The City’s multilingual Team Toronto Kids advertising campaign launched in late 2021 and included ads in English and translated ads in French, Cantonese, Farsi, Italian, Korean, Mandarin, Portuguese, Spanish, Tagalog, Tamil, Russian and Urdu. When launched, the campaign use radio, digital, out-of-home and social media channels to reach as many Torontonians as possible. The campaign is still promoting vaccination in Toronto transit shelters, at Metro Hall and on social media.

On-the-ground efforts by the City’s network of vaccine engagement teams and community ambassadors also continue to inform and support parents and guardians of children five to 11 years old. These efforts include:

  • Providing support with the booking process, transportation and any barriers to accessing the vaccine
  • Connecting with EarlyON child and family centres, libraries, schools, school-community advisory committees and parent associations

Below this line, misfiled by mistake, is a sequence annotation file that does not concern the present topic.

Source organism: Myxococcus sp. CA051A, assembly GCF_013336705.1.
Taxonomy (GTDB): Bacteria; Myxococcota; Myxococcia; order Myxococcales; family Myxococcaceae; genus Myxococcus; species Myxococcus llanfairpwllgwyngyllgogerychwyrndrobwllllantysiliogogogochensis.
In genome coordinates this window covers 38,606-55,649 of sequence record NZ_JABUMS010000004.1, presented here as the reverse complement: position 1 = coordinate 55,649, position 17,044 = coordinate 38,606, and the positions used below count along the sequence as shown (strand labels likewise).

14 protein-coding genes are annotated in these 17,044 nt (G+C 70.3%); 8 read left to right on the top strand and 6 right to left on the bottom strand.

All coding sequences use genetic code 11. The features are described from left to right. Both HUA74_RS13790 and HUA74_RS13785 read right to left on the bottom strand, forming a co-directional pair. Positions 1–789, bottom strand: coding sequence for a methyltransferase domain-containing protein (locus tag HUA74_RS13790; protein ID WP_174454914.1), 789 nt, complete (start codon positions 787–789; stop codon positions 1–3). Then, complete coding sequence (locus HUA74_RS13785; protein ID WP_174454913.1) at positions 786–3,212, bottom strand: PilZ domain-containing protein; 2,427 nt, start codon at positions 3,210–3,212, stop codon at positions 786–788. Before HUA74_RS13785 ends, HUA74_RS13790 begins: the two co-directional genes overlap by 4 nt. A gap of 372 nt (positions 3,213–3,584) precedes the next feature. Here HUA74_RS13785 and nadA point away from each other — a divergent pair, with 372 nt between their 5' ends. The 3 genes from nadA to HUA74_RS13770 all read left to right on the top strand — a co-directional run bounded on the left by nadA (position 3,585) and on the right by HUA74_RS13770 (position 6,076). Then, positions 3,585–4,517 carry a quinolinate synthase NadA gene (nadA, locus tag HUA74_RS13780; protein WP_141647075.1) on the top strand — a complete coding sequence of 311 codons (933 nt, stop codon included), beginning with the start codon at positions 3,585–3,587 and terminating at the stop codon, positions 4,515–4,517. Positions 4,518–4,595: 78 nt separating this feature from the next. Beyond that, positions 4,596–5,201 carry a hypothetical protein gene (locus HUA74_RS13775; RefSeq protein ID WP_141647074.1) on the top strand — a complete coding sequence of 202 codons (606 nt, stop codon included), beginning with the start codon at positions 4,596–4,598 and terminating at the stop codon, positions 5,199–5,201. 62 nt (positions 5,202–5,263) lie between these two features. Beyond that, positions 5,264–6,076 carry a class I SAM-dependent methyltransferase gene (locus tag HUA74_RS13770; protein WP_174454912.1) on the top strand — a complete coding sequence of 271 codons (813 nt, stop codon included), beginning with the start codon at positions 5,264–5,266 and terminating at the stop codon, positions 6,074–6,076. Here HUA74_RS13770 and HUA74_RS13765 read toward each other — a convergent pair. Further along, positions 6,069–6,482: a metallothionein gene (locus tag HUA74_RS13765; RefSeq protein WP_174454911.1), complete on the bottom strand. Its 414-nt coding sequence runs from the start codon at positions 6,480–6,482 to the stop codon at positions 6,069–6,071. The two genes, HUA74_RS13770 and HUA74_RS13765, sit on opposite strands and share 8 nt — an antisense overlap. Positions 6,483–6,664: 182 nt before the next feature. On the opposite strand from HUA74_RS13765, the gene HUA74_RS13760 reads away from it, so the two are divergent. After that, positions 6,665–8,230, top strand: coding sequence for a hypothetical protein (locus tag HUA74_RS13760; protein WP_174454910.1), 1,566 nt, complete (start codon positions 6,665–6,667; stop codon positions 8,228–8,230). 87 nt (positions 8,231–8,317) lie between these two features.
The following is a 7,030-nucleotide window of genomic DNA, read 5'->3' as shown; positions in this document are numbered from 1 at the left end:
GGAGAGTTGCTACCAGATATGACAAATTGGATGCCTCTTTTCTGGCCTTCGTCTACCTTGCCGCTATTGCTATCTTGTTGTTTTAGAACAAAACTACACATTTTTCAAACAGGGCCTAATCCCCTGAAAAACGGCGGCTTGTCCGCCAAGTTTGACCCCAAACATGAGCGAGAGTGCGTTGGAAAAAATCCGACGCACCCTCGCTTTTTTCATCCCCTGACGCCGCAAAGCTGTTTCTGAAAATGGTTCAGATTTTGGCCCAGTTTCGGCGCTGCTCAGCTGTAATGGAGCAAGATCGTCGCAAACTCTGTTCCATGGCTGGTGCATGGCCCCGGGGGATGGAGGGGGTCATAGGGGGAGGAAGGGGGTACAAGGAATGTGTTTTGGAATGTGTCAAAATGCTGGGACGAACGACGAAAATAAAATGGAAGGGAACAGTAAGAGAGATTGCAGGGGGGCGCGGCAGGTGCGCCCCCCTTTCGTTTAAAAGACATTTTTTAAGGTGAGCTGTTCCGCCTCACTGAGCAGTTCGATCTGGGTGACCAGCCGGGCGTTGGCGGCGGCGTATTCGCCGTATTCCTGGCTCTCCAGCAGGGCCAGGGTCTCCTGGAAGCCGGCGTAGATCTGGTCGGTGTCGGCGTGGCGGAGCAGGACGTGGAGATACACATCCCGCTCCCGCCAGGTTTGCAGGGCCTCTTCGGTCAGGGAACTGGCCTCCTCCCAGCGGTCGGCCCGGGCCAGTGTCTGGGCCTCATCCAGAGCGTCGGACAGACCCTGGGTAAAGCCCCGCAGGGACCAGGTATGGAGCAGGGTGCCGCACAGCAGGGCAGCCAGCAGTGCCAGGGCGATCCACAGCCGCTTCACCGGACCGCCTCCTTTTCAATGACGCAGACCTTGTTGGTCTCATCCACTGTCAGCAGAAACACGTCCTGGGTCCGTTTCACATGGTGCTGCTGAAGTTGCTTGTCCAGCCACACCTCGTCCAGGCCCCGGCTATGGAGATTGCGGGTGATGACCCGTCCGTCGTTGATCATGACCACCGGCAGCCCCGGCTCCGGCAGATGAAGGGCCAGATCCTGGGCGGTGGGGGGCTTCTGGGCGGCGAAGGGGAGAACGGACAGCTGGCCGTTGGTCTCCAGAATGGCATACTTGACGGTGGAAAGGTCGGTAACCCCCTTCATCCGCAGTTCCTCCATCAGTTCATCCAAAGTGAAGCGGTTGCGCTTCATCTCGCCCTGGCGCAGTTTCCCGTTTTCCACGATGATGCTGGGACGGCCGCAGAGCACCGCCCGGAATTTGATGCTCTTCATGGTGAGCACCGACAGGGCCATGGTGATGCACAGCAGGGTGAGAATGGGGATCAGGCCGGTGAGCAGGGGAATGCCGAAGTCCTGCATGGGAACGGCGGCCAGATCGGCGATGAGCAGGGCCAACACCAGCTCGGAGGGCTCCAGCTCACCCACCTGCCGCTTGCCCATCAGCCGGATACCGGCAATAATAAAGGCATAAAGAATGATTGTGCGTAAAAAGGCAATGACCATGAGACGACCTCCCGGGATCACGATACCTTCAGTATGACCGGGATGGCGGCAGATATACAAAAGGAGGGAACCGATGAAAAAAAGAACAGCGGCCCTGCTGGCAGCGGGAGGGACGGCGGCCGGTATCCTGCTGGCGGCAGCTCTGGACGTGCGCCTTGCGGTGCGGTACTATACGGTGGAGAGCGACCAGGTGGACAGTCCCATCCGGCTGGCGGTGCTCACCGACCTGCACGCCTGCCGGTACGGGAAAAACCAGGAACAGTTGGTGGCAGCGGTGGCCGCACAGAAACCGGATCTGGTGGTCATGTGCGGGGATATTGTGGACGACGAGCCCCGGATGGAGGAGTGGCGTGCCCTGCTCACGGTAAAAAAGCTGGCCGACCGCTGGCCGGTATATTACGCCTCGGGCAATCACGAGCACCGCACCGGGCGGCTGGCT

• Planning for town halls, Q&A sessions, discussion circles and workshops that are language, culture and age specific, led by healthcare professionals
  • Developing activity/curriculum to engage children in learning about the COVID-19 vaccine for community after-school programs

The COVID-19 vaccine has been scientifically proven to be safe and effective for children, youth and adults. The vaccines have undergone rigorous testing and approvals processes including from Health Canada and National Advisory Committee on Immunization (NACI). Vaccination is one of the key actions parents and caregivers can take to protect children as the Omicron variant continues to circulate in the community. More information on how to get vaccinated is on the City’s COVID-19: How to Get Vaccinated webpage

As the vaccination campaign progresses, TPH urges all residents to limit close contacts and interactions to household members, when not at school or work. Keep a six-foot distance from those outside your household and continue to wear a well-fitted, high-quality mask when indoors and when physical distancing is not possible. Residents with symptoms should stay at home and self-isolate, even if mild.